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The Life You’ve Always Wanted (in Bed)

Here's a good question: Does God want you to have a better sex life?

This week my teammate and friend Brandon O'Brien posted an article on Out of Ur that we thought our Gifted for Leadership friends might like to discuss. Read the article below and post your thoughts. You can also read it in its original context on Out of Ur (you might join the discussion there as well).

"A number of churches are now preaching a message I never heard from the pulpit growing up: God wants you to have sex. Lots of sex. Great sex. All for his glory, of course.

"In February 2008, Relevant Church of Tampa, Florida, issued a "30-Day Sex Challenge" during their sermon series on relationships. Married couples were exhorted to have some form of intercourse - and singles to abstain - every day for a month.

"Last month, New Direction Christian Church (Memphis, Tennessee) conducted its own '40 Nights of Grrreat Sex' program. The pastoral staff handed out daily planners with suggestions for mixing things up. They set up a blog so members could ask questions - and presumably offer advice - anonymously. I hope they also have plans to increase their children's ministry budget in the coming months.

"And it's not just churches. In the Christian publishing market, the body of explicit sex manuals for Christian couples is growing. Ironically, about the time secular commentators have begun to voice their concern that our culture is overstimulated, the Christian church says, "I've got an idea; let's have more sex."

"Of course I understand the difference between casual sex and intimacy within a godly marriage. And in some ways, I find this trend toward openness about human sexuality to be encouraging. Having grown up in a conservative church in a conservative part of the country, I know Christians who feel guilty about having (not to mention enjoying) sex with their Christian spouses. This certainly should not be so.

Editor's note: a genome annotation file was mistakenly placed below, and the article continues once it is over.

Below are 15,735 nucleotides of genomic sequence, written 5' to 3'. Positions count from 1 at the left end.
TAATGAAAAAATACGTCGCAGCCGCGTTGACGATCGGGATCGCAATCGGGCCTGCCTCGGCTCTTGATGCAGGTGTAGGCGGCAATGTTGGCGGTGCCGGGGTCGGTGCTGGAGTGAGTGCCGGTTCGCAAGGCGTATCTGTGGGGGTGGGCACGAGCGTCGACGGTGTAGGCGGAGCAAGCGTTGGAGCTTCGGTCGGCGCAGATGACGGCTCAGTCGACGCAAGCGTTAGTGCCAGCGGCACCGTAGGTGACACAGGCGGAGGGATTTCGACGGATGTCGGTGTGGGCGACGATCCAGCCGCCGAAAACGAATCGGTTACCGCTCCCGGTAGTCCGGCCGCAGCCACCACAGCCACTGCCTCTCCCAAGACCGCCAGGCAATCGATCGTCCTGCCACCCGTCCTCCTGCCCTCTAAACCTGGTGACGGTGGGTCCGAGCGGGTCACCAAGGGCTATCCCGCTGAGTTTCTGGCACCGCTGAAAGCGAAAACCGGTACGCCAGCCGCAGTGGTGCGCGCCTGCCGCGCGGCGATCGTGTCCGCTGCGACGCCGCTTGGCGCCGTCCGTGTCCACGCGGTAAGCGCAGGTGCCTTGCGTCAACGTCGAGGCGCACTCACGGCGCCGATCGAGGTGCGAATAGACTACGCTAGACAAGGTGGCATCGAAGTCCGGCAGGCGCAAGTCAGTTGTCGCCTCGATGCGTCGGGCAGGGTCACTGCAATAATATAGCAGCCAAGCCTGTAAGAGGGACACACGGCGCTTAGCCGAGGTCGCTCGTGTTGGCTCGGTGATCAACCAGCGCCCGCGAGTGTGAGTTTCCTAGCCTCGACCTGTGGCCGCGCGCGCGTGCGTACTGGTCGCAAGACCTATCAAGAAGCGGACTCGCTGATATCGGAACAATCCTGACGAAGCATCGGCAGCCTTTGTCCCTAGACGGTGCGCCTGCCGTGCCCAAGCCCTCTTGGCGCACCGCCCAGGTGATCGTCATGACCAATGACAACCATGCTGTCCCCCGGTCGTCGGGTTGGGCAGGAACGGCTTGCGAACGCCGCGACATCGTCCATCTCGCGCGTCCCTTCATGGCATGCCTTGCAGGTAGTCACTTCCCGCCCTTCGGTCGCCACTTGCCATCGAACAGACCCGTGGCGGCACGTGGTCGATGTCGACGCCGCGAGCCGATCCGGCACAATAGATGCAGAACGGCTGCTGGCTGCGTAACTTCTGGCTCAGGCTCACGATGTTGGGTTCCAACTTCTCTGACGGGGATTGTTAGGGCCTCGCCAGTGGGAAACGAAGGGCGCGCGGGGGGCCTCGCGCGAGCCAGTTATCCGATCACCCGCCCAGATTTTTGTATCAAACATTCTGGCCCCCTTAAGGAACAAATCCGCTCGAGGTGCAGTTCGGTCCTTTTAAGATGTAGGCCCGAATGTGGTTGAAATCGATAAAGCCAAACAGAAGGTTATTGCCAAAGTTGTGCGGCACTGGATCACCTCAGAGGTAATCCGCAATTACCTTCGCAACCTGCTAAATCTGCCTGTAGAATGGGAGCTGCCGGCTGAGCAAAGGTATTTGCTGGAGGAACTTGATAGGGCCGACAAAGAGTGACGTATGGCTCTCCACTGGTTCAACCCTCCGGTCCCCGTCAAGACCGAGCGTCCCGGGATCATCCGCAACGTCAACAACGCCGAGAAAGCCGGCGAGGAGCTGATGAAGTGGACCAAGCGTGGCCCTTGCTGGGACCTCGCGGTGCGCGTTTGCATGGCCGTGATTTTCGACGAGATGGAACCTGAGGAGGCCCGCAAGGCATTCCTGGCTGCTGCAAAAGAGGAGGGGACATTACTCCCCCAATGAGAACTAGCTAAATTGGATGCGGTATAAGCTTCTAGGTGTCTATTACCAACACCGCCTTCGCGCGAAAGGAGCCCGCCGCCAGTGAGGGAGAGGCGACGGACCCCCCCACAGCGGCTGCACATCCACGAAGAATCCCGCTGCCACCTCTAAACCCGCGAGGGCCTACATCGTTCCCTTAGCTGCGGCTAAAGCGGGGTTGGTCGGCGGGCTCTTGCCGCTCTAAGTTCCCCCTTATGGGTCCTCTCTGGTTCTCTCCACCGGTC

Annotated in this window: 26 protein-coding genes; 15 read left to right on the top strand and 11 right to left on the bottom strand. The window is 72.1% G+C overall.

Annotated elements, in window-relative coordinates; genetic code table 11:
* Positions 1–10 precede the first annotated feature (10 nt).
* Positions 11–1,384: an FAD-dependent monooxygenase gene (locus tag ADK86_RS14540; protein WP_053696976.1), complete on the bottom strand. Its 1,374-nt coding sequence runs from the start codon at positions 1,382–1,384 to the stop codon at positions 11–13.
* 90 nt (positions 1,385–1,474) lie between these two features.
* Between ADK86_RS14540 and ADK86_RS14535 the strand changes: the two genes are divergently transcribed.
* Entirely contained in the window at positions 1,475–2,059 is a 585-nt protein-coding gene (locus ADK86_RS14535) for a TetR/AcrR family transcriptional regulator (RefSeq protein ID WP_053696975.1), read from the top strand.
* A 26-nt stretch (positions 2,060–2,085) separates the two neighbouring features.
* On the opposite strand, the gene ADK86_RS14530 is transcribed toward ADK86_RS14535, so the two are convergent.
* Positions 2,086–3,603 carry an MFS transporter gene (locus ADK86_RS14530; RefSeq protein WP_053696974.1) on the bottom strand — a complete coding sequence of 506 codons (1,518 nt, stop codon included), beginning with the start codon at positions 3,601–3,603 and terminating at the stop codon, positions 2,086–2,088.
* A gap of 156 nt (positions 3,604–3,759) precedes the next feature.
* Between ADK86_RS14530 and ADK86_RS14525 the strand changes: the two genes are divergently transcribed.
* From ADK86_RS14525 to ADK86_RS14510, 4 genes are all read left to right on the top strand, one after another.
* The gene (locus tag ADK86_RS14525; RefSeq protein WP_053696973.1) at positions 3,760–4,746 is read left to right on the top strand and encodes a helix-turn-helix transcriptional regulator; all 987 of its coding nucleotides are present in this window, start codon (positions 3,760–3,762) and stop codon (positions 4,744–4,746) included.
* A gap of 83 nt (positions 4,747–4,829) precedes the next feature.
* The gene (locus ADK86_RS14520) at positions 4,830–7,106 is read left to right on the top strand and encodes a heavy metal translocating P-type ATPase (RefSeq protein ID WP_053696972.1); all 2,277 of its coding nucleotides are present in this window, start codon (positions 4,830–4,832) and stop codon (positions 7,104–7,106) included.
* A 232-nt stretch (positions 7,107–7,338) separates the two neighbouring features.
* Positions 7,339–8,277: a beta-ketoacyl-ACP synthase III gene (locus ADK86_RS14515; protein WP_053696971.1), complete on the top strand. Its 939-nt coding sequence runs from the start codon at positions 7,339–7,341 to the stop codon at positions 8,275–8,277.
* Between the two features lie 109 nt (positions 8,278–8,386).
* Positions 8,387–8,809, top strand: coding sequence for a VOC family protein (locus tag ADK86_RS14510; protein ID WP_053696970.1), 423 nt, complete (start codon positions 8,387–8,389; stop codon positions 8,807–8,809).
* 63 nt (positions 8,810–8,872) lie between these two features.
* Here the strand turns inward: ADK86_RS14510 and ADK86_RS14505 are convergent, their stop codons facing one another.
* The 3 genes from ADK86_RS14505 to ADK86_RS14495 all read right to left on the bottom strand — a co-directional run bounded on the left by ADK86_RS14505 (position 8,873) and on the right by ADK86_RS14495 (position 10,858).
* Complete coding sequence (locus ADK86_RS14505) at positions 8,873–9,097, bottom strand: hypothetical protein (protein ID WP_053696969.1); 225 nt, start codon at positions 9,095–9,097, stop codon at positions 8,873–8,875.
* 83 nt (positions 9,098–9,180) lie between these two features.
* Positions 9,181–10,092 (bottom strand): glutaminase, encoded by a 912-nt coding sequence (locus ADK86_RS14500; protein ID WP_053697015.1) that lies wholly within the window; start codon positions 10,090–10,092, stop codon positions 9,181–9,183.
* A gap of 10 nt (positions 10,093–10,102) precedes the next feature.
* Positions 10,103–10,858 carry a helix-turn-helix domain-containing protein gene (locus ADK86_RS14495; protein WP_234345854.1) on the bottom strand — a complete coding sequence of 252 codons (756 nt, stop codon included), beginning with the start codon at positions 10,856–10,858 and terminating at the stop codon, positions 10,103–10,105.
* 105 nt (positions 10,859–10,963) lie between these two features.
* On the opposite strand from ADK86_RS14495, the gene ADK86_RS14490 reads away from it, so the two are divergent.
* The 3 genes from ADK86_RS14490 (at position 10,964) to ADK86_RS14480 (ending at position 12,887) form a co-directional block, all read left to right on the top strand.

"On the other hand, where does ?church as sex therapist' lead? In the upcoming issue of Leadership, Sam O'Neal reports that Relevant Church's sex campaign resulted in a 15 percent increase in attendance. Is that transfer growth or conversion growth, I wonder? (Not growth precisely, but you know what I mean.)

"I don't mean to criticize either of the ministries above; there's certainly nothing wrong with churches celebrating sexual intimacy within marriage. And I don't know enough of the details to critique either of the "campaigns." But to comment on evangelicalism's apparently growing fascination with sex, I have to wonder what this looks like to nonbelievers.

"For example, as I understand it, there is some disagreement among Taoists concerning the role of sex in spiritual development. Some say that sex uses up chi (which one must reserve in order to become immortal), so they abstain. Others say a person can actually gain chi during intercourse, so have all you want. From an outsider's perspective, if I were going to choose a form of Taoism ? well, it's a simple choice, isn't it?

"There's a part of me that wonders whether nonbelievers will look on Christianity, from an outsider's perspective, and say, "Well, if my options are ?take up your cross and follow me' or ?have sex every day,' I'll take option two, please." What you win them with is what you win them to, or so they say."

"I'm curious to hear what you think. Is this ?tell 'em what they want to hear'? Or are we finally beginning to understand God's design for sex in marriage? Does an emphasis on sexual fulfillment (or financial security, or anger management, or ?) distract from the gospel? Or is satisfaction of all sorts an element of the gospel message of restoration? Let us know what you think. And remember–keep it short and keep it clean."

Brandon O'Brien is assistant editor of Leadership Journal .

July25, 2008 at 8:49 AM

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